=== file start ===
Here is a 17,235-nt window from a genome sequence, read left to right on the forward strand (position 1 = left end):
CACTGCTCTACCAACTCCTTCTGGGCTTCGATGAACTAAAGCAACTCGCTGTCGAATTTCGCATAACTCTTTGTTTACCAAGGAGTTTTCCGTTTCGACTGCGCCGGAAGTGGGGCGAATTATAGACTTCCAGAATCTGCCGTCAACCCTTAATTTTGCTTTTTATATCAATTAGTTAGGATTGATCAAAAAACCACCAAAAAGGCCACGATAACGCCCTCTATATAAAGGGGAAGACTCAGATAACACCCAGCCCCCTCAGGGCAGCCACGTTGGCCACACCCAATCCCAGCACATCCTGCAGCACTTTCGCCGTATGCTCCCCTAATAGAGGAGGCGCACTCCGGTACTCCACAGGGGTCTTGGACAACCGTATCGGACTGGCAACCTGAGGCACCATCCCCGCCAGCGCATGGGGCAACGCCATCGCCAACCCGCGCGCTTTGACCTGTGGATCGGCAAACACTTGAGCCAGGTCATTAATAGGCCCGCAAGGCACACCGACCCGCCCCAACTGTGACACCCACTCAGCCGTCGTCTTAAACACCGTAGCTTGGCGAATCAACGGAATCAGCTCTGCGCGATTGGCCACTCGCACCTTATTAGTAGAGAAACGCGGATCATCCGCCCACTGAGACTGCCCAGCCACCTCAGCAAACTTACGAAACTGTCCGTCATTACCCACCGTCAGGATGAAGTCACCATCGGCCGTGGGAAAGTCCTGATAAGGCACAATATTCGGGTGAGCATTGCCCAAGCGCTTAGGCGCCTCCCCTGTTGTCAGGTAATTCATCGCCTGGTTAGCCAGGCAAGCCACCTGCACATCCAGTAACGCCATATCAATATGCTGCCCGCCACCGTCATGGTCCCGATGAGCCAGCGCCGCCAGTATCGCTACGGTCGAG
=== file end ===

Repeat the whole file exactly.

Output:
Here is a 17,235-nt window from a genome sequence, read left to right on the forward strand (position 1 = left end):
CACTGCTCTACCAACTCCTTCTGGGCTTCGATGAACTAAAGCAACTCGCTGTCGAATTTCGCATAACTCTTTGTTTACCAAGGAGTTTTCCGTTTCGACTGCGCCGGAAGTGGGGCGAATTATAGACTTCCAGAATCTGCCGTCAACCCTTAATTTTGCTTTTTATATCAATTAGTTAGGATTGATCAAAAAACCACCAAAAAGGCCACGATAACGCCCTCTATATAAAGGGGAAGACTCAGATAACACCCAGCCCCCTCAGGGCAGCCACGTTGGCCACACCCAATCCCAGCACATCCTGCAGCACTTTCGCCGTATGCTCCCCTAATAGAGGAGGCGCACTCCGGTACTCCACAGGGGTCTTGGACAACCGTATCGGACTGGCAACCTGAGGCACCATCCCCGCCAGCGCATGGGGCAACGCCATCGCCAACCCGCGCGCTTTGACCTGTGGATCGGCAAACACTTGAGCCAGGTCATTAATAGGCCCGCAAGGCACACCGACCCGCCCCAACTGTGACACCCACTCAGCCGTCGTCTTAAACACCGTAGCTTGGCGAATCAACGGAATCAGCTCTGCGCGATTGGCCACTCGCACCTTATTAGTAGAGAAACGCGGATCATCCGCCCACTGAGACTGCCCAGCCACCTCAGCAAACTTACGAAACTGTCCGTCATTACCCACCGTCAGGATGAAGTCACCATCGGCCGTGGGAAAGTCCTGATAAGGCACAATATTCGGGTGAGCATTGCCCAAGCGCTTAGGCGCCTCCCCTGTTGTCAGGTAATTCATCGCCTGGTTAGCCAGGCAAGCCACCTGCACATCCAGTAACGCCATATCAATATGCTGCCCGCCACCGTCATGGTCCCGATGAGCCAGCGCCGCCAGTATCGCTACGGTCGAG